Highland Estate Tweed Rothesay Crail Jacket Project - We recently acquired the last of the Glenbuchat Estate tweed in a short bolt. The estate had a history running back through time to Culloden and Major-General Gordon of Glenbuchat's Regiment. One of our oldest friends and ex Pipe Major Scots Guards loved it as soon as he saw it and thought it would be a perfect tweed Rothesay Crail jacket and waistcoat to wear with his Royal Stewart Scots Guards kilt. We lined it with a red silk to match the line in the tweed and colours of the kilt.
The keepers tweed was designed for the estate in the early 20th Century, but the estate has an interesting history dating back to the 45.
History of Glenbuchat's Regiment, 1745
The regiment was formed in Oct. 1745. Recruited from men from highland or near highland areas, and from highlanders owing no particular allegiance to any chief.
Glenbucket also recruited from the Duke of Gordon's estates, where he gained a reputation as "A most terrifying press officer", driving in every able bodied man and boy he could find. He also took every horse, not excepting those belonging to the duke. The jacobite authorities demanded that landowners should supply an able bodied man for the army, for every £100 (scots) of landed rent, alternatively they could pay £5 (sterling) in lieu of a man. Allegations were rife at the time that the Jacobites were more interested in getting the money than the recruits. Old John Gordon of Glenbucket however always refused offers of money instead of men.
The original size of the regiment is not known, but at Culloden it is listed as being 200 strong. The regiment was quite well equipped as, Murray of Broughton recorded that Gordon of Glenbucat's and the first battalion of Lord Ogilvy's were both equipped with arms captured from Cope's army at Prestonpans. But evidence suggests that by the time of Culloden, the entire Jacobite army was armed with French and Spanish muskets to simplify the ammunition supply.
Glenbuchat's Regiment took part in the advance into England and the return from Derby. One Company of the Regiment formed part of the garrison, which was left behind at Carlisle. The regiment also played its part in the Skirmish of Clifton on 18th December and the Battle of Falkirk on 17th January 1746. Shortly before Falkirk with the Highland Army under Lord George Murray drawn up near Bannockburn and expecting an attack from Hawley's superior force, about 1000 - 1200 men were left under the command of the Duke of Perth and Gordon of Glenbucket to continue the siege of Stirling Castle. Other sources maintain that Glenbuchat's regiment were at this time in the north of Scotland, operating against the government's independent highland units. Another recorded action of the regiment is on the 11th of February 1746, when John Gordon and his regiment used a couple of guns to "persuade" lieutenant Molly to surrender Ruthven barracks in return for a safe passage to Perth. Glenbucket then proceeded to burn the barracks.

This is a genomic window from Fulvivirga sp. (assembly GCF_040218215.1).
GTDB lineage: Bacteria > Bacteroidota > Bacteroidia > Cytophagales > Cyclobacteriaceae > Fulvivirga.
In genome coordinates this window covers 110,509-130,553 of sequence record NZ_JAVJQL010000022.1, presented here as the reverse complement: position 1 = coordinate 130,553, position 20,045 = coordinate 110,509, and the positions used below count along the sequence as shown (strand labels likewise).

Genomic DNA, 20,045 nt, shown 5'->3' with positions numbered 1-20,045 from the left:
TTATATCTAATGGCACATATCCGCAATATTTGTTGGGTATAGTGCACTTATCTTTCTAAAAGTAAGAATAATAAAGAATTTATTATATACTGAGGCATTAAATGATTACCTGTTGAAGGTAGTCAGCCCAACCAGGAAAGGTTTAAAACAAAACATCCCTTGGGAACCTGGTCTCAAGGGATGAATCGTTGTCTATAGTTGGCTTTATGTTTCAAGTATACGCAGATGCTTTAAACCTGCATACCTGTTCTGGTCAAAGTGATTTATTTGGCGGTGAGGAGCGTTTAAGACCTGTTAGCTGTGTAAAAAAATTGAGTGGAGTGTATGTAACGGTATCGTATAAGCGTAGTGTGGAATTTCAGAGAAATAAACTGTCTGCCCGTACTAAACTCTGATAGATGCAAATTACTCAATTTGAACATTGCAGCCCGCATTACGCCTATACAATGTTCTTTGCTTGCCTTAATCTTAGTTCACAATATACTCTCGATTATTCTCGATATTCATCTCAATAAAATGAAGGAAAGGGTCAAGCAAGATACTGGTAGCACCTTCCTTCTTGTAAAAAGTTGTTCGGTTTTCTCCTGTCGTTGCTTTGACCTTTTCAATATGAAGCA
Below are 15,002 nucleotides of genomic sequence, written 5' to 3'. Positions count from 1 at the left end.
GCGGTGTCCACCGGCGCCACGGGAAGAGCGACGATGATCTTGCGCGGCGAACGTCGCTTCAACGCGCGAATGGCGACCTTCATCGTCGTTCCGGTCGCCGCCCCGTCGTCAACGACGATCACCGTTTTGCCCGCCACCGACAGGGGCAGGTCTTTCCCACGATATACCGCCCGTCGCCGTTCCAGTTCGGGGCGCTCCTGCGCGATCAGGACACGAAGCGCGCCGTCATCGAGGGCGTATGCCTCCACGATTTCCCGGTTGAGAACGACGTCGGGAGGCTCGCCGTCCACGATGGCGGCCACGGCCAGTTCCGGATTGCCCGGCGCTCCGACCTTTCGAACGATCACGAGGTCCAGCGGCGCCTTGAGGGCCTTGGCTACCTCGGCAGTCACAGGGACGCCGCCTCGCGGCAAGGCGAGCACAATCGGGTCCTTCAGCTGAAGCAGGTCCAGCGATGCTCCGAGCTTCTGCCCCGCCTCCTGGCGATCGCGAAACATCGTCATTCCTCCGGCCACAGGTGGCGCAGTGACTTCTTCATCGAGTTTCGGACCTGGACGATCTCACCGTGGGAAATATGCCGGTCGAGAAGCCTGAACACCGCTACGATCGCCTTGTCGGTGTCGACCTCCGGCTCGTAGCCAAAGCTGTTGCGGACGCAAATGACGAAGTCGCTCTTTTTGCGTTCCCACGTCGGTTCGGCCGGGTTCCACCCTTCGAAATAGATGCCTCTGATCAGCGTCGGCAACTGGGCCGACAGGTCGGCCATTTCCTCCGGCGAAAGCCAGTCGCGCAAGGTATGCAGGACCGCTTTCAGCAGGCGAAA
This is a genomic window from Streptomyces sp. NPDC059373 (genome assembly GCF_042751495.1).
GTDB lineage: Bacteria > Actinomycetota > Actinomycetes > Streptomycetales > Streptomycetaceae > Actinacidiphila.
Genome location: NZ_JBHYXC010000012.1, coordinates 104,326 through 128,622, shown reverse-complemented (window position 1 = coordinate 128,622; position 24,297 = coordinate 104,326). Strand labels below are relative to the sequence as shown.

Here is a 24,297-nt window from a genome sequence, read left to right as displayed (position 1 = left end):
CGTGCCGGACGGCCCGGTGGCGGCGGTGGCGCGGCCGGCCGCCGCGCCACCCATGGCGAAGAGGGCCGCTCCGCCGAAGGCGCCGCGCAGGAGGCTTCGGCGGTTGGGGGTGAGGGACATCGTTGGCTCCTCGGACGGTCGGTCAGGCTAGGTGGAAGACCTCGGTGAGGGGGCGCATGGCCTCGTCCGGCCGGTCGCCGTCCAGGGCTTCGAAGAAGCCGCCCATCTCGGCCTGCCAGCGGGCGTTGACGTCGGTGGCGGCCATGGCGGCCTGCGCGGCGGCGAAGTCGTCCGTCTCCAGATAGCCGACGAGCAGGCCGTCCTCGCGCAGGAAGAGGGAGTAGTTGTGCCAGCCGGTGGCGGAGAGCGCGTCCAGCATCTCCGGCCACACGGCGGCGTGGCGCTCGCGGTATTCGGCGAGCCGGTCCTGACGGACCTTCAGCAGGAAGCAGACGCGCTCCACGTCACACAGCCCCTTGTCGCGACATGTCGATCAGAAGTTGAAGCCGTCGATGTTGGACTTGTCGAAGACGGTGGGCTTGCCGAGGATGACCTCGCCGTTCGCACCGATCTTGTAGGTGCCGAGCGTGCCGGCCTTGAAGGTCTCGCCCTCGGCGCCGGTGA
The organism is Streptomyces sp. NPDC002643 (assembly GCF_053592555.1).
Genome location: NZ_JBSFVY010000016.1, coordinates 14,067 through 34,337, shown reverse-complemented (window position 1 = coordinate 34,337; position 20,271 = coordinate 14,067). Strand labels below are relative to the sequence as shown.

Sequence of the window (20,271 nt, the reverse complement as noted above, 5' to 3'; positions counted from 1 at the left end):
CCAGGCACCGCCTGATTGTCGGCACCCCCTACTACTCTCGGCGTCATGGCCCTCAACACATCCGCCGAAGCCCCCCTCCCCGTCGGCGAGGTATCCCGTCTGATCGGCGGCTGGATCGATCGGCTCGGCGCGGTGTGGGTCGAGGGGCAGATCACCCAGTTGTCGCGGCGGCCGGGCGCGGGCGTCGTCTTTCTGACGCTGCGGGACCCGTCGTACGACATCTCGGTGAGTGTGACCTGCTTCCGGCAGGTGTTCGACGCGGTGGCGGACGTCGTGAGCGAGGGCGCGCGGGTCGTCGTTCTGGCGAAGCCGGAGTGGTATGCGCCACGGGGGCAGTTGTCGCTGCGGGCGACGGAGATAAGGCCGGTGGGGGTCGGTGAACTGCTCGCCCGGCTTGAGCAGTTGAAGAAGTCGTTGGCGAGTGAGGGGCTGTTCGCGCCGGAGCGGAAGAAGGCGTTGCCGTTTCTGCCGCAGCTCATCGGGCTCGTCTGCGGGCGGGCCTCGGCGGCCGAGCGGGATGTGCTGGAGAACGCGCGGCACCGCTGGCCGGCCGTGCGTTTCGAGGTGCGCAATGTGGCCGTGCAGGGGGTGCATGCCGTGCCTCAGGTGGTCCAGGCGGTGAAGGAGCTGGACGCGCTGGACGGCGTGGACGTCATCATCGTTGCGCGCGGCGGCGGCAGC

At the battle of Culloden, Glenbuchat's had rejoined the main Jacobite army. Originally they stood on the left in the second line, flanked by the Perthshire Horse under Lords Strathallan and Pitsligo, but after Lord George Murray ordered the front line of highland regiments to close up to the right, Perth's and Glenbuchat's were moved up to the first line to fill the gap which had been created on the left flank. When the Jacobite army advanced, both Perth's and Glenbuchat's advanced with them, but due to swampy ground and small ponds to their front they were unable to make contact with the enemy. So for most of the battle they engaged in a firefight with the government troops opposite them. Glenbuchat's and Perth's suffered relatively few casualties during the battle. When the government dragoons launched their attack, Glenbuchat's and Perth's on the left flank were able to hold them off for a short time, presumably helped by the same swampy ground which had stopped their own advance. The dragoons soon bypassed the two regiments in search of easier targets. When the general retreat and disintegration of the Jacobite army began, both regiments were able to retire from the field virtually intact and in good order.
There is no record of what happened to Glenbuchat's regiment after Culloden, it may have been amongst the units which gathered at Ruthven barracks after the battle, Perth's regiment was there. Some mention is made of Glenbuchat's regiment in the records of the trials held in the aftermath of the uprising.